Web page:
What has to be true for an idea to be successful?

Faith and Leadership
August 2015

By David Odom

How do you respond when you hear a new idea, something that has real promise but is not quite right? How do you both encourage the creative juices of the presenter and introduce concerns?

Business strategist Roger Martin has formulated what he considers the most powerful consulting question: “What has to be true for this idea to be successful?”

Martin’s question seems helpful regardless of your relationship to an idea. A boss can ask it as easily as can a peer, a subordinate or a consultant.

I recently witnessed the impact of this question as I was working with one of Martin’s colleagues to facilitate the design of a denomination’s funding model for its missions enterprise. The discussion included missionaries, governing board members and administrators. As we started testing ideas that emerged, the consultant asked Martin’s question: “What has to be true for this plan to work?”

The question opened up the conversation. Participants were able to examine their assumptions and consider what would be needed for any of the ideas to be successful. The group ultimately decided to conduct more research to understand the deep trends that are impacting its congregations and patterns of giving.

In his 2015 book “Team of Teams,” retired Army Gen. Stanley McChrystal argues that leaders in complex situations should think of themselves as gardeners who create the conditions for their colleagues and partners to address the challenges they face. McChrystal says this metaphor characterized how he had to learn to lead in the battle with al-Qaida. It required a completely new approach.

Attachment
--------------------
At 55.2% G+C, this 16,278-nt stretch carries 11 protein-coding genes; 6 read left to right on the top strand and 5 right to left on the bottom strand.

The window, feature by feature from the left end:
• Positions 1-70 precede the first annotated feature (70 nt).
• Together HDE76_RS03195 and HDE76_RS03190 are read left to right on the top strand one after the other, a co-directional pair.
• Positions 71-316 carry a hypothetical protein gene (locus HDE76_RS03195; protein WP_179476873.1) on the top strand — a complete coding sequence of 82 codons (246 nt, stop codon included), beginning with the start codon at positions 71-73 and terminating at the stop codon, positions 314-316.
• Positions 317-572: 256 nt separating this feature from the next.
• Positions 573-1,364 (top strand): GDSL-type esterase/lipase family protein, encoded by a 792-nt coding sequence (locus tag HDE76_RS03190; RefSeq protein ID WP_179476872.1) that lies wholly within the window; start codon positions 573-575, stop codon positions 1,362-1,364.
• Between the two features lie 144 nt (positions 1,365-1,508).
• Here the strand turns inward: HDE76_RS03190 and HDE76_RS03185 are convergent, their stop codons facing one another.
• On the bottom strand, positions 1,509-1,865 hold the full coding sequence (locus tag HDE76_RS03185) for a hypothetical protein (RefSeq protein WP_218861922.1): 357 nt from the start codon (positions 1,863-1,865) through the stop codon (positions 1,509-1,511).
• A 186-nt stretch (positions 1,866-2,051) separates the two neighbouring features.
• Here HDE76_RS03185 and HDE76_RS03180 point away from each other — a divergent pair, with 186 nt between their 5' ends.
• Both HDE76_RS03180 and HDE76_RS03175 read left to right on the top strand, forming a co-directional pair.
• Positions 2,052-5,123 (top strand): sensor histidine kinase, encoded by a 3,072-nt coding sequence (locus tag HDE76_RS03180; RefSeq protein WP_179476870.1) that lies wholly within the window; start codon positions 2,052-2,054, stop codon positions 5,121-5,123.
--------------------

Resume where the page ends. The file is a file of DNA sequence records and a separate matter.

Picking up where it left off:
Martin’s consulting question takes on additional power in McChrystal’s metaphor. Leaders must understand the conditions to cultivate for an idea to become an effective plan. Cultivating conditions can be about securing resources, clearing obstacles and gaining support. Knowing what has to be true helps define the work ahead for everyone, not just the person with the idea.

Understanding conditions also helps set expectations. Many years ago, I was interviewed as a pastoral candidate for a congregation in western North Carolina. The pastor search committee made it clear that the congregation needed to reach young families. I was young, so surely I could attract people like me.

Since their hope sounded like that of every congregation I had ever known, I tried to understand the opportunity. I asked about the student body at the local elementary school. They responded that the school had shut down because there were not enough children to sustain it.


They did not see the connection between their hope and my question. What has to be true to reach young families? There have to be young families living in the community.

When an idea is new, it is often fragile. The person advocating for it often has a feeling that it will work, but the details are sketchy. Any critique can feel like a personal attack.

Martin’s question invites teams of people to come alongside the creator of an idea, figuring out together the conditions for its success. The assumption is that the idea can work. The focus of planning and action becomes, “What needs to be true for this idea to come alive?”

David L. Odom was the founding President of the Center for Congregational Health, and is now the Executive director, Leadership Education at Duke Divinity.